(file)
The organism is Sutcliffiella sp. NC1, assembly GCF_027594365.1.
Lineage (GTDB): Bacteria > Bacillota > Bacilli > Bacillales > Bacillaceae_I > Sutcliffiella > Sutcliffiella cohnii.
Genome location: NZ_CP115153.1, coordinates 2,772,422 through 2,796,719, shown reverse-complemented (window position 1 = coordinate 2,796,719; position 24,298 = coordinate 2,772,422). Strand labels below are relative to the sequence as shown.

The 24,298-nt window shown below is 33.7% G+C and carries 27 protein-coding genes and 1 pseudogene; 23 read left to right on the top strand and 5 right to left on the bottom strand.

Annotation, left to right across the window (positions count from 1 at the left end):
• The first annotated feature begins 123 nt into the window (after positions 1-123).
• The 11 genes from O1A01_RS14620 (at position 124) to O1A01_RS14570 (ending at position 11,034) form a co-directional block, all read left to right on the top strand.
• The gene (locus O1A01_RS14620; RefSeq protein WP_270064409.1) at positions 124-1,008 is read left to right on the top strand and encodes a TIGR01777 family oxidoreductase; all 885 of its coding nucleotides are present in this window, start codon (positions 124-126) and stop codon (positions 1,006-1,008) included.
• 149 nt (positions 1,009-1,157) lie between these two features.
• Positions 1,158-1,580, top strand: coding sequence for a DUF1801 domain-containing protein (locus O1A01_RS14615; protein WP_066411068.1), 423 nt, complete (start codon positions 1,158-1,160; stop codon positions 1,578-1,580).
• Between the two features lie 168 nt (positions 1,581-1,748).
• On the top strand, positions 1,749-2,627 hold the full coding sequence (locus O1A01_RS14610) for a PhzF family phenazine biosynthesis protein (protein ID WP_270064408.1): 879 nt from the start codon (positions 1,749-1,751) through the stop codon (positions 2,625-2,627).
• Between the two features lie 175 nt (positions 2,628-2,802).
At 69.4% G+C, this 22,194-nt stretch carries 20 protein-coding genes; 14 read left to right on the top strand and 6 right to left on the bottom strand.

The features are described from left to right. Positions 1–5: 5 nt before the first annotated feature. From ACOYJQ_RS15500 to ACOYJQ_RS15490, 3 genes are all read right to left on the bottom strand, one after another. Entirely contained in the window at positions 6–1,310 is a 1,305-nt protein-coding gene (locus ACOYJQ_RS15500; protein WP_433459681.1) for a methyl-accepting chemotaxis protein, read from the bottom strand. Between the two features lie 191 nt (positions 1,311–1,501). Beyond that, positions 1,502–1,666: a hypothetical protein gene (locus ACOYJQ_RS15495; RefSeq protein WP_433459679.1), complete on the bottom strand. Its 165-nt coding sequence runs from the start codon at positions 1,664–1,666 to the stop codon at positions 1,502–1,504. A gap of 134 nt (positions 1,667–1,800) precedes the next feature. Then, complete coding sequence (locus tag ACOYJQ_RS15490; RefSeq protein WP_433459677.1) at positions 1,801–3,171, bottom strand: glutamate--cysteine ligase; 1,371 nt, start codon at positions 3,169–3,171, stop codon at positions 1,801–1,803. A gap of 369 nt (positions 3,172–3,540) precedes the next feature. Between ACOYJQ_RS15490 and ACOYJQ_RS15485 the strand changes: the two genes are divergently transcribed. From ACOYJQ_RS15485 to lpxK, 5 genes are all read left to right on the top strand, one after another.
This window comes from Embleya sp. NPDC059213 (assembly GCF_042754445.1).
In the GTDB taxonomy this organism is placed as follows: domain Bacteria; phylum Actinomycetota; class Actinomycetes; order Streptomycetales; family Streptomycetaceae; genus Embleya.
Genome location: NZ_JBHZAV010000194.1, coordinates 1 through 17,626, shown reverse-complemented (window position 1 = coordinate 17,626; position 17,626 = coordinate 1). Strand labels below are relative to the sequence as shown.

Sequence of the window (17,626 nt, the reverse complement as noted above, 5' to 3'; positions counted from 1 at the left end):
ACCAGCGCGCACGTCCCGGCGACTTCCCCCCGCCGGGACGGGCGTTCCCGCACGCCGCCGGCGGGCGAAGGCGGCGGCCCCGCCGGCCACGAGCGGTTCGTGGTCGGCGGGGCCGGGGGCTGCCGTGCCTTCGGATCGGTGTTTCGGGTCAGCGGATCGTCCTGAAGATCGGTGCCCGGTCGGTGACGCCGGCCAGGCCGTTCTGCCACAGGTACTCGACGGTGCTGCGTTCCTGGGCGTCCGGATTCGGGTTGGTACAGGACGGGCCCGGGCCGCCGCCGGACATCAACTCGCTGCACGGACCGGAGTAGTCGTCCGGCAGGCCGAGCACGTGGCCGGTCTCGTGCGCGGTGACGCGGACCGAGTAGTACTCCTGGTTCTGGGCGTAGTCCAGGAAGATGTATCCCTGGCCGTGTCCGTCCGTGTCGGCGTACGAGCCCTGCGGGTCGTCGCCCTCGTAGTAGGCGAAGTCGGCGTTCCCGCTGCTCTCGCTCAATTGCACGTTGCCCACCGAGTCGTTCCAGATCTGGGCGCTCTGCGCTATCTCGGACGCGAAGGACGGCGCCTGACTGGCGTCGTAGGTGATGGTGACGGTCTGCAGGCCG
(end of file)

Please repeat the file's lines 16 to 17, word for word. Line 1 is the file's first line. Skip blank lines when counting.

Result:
This window comes from Embleya sp. NPDC059213 (assembly GCF_042754445.1).
In the GTDB taxonomy this organism is placed as follows: domain Bacteria; phylum Actinomycetota; class Actinomycetes; order Streptomycetales; family Streptomycetaceae; genus Embleya.